by Paul Wolf, Esq.
As a concerned citizen I spend time educating myself about what is going on in the Buffalo/Niagara area. I read newspapers, blogs, and follow the meetings of local government bodies. It is truly amazing how much time and effort it takes to obtain basic information and how unresponsive many government officials are.
Citizen Emails Should Be Acknowledged
Maybe it’s just me, but very few elected officials will acknowledge an email that I have sent. Not even a simple thank you for contacting my office. Recently, I drafted a resolution that interested local officials could file in support of reforming campaign finance laws at the state level. I forwarded the resolution to 201 elected officials in Erie and Niagara Counties by email and only received a response from four people! Three elected officials from the city of Lockport responded Anita Mullane, David Wohleben and Mark Devine, as did Amherst Town Board member Steve Sanders. I would like to publicly thank them for their responses.
Why Is Obtaining Mayor Brown’s Schedule So Difficult?
Every year I request a copy of Buffalo Mayor Byron Brown’s schedule. Citizens have the right to see who elected officials are meeting with and what events they attend. On February 8, 2015, I submitted a request for the Mayor’s 2014 schedule, which should not be a difficult task to complete. Last year it took eleven emails and five months to obtain Mayor Brown’s schedule. This year I started on January 26, 2016, and after nine emails and three months of effort, I obtained the Mayor’s schedule.
I must compliment Erie County Executive Mark Poloncarz as obtaining a copy of his schedule has always been an easy process, accomplished with one email in less than thirty days.
Speaking at a Town Board Meeting Should Not Be A Fight
Recently I took the time to attend an Amherst Board meeting because I wanted to speak in opposition to the Supervisors attempt to eliminate the Open Government Advisory Board, which I helped to create. I arrived at the meeting a few minutes after 7:00 and signed up to speak. As I had emailed town board members about the issue I planned to speak about the Supervisor knew why I was interested in speaking. When it came time for citizens to speak the Supervisor did not call my name and refused to allow me to speak because in his opinion I signed up too late.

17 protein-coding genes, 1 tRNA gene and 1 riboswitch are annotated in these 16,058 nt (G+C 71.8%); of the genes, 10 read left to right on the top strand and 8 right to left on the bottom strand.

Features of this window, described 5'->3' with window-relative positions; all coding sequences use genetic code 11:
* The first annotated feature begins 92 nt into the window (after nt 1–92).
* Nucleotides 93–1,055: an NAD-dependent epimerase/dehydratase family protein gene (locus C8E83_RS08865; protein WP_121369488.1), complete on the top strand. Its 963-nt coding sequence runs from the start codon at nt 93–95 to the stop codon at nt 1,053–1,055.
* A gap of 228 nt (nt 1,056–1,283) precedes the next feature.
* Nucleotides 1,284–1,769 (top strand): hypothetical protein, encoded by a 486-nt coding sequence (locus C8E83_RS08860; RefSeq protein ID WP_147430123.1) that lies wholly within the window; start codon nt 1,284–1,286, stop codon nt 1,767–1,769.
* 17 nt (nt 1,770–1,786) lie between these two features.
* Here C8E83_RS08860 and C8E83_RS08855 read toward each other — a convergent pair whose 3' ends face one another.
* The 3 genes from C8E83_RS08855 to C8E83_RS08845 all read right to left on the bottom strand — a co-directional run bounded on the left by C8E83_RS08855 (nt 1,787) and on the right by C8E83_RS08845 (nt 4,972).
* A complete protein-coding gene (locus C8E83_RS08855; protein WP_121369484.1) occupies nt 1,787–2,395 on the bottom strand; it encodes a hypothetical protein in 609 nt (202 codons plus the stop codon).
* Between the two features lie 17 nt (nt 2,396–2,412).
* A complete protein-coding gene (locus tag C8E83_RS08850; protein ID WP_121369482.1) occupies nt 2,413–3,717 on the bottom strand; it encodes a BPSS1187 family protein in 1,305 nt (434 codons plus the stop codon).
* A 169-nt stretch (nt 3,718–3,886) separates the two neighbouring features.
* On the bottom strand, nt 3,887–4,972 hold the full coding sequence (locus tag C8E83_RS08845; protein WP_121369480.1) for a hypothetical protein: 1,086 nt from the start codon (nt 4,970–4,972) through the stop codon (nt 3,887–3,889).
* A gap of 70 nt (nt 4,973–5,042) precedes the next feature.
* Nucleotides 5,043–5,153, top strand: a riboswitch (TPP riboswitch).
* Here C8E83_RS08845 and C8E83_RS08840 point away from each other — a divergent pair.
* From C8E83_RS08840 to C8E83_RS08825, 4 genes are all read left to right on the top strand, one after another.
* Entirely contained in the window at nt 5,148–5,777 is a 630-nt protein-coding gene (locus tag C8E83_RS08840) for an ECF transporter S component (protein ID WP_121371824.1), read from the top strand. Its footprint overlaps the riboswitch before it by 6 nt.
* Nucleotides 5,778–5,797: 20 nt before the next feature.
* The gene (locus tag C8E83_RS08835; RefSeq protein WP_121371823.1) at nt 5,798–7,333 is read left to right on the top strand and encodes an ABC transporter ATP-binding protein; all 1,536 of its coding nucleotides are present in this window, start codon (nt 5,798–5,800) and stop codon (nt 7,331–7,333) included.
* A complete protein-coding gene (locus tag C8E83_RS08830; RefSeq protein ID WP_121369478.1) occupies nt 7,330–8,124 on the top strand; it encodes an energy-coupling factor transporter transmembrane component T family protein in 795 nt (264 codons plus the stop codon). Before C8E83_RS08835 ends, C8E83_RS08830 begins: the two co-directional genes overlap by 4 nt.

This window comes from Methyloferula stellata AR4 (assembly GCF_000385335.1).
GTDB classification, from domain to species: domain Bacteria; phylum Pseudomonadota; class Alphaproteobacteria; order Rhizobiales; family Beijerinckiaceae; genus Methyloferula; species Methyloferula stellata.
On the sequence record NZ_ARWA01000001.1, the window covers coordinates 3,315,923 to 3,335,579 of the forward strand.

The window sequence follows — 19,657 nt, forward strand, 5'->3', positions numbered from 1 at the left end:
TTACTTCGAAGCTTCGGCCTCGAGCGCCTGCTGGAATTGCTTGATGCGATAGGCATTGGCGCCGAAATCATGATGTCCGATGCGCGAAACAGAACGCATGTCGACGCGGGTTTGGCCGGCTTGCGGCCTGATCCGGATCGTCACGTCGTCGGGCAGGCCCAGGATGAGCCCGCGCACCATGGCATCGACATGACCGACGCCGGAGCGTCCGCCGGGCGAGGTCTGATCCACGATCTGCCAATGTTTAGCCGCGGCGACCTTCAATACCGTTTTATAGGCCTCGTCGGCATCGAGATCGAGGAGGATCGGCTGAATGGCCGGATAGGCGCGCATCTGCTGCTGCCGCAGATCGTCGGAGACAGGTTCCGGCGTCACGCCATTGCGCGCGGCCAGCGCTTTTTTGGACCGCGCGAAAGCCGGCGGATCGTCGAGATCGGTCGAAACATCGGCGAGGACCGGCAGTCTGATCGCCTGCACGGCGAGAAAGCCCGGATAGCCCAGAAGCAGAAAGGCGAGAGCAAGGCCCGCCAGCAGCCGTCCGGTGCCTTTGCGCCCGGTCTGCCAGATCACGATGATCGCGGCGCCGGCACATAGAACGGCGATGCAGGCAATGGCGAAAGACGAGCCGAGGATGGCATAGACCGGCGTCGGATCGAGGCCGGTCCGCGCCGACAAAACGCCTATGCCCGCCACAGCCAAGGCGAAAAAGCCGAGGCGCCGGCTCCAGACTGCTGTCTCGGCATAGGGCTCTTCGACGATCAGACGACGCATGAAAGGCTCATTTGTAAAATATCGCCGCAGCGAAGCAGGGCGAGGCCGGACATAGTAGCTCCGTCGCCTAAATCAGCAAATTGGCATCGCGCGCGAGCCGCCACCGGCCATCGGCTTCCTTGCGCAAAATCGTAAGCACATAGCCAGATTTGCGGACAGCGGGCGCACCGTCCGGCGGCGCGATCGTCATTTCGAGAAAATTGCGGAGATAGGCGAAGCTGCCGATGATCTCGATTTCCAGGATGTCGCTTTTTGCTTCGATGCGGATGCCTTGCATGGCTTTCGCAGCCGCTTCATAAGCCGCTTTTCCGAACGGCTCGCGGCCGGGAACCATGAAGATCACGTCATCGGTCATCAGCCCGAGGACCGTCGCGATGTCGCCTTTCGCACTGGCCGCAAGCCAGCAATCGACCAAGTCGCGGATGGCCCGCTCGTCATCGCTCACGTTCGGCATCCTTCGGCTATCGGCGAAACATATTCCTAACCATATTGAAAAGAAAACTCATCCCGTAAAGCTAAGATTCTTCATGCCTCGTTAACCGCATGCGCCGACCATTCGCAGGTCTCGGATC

As speakers are limited to three minutes it would not have been a big deal to let me speak. Although I took the time to attend a meeting as a concerned citizen to talk about open government of all things, the Supervisor refused to let me speak.
Meeting Minutes Should State Something
The Erie County Charter Revision Commission is a body appointed by members of the Erie County Legislature to recommend changes to the County Charter. The Charter governs how the county operates and the powers possessed by the County Executive and the Legislature. Being the government geek that I am I went to the Commission’s web page to read their meeting minutes. I have read meeting minutes from government bodies all across New York State and by far the Charter Commission minutes are the worst I have seen. The minutes simply state that reports were heard from various committees. A summary of what topics were discussed or a committee report are not attached. As a concerned citizen I could not figure what the Charter Commission was up to in any way.
I emailed every member of the Charter Commission expressing my concern regarding how the meeting minutes were done. After a week of not receiving any response to my email I contacted the County Attorney’s Office to no avail and then I contacted the Clerk of the County Legislature. Finally, after eleven days the Chairman of the Commission acknowledged my email but no changes were made as to how the minutes were done. Through a Freedom of Information request I was able to obtain audio recordings of the Commission meetings. Given how poor the meeting minutes were I asked the Commission members to post the audio recordings on-line for interested citizens to listen to. That request was ignored as well.
Government bodies claim that they are interested in hearing from citizens but it sure does not seem to be true. Having responsive and open local government should not be a constant battle.
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